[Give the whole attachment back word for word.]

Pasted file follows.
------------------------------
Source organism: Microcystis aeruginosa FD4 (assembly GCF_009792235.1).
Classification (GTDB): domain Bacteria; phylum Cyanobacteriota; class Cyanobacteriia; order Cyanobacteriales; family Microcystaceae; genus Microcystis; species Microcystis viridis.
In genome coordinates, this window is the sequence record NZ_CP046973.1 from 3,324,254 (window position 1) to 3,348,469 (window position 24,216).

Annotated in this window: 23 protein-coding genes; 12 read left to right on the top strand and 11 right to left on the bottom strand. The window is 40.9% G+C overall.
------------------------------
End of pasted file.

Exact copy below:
Source organism: Microcystis aeruginosa FD4 (assembly GCF_009792235.1).
Classification (GTDB): domain Bacteria; phylum Cyanobacteriota; class Cyanobacteriia; order Cyanobacteriales; family Microcystaceae; genus Microcystis; species Microcystis viridis.
In genome coordinates, this window is the sequence record NZ_CP046973.1 from 3,324,254 (window position 1) to 3,348,469 (window position 24,216).

Annotated in this window: 23 protein-coding genes; 12 read left to right on the top strand and 11 right to left on the bottom strand. The window is 40.9% G+C overall.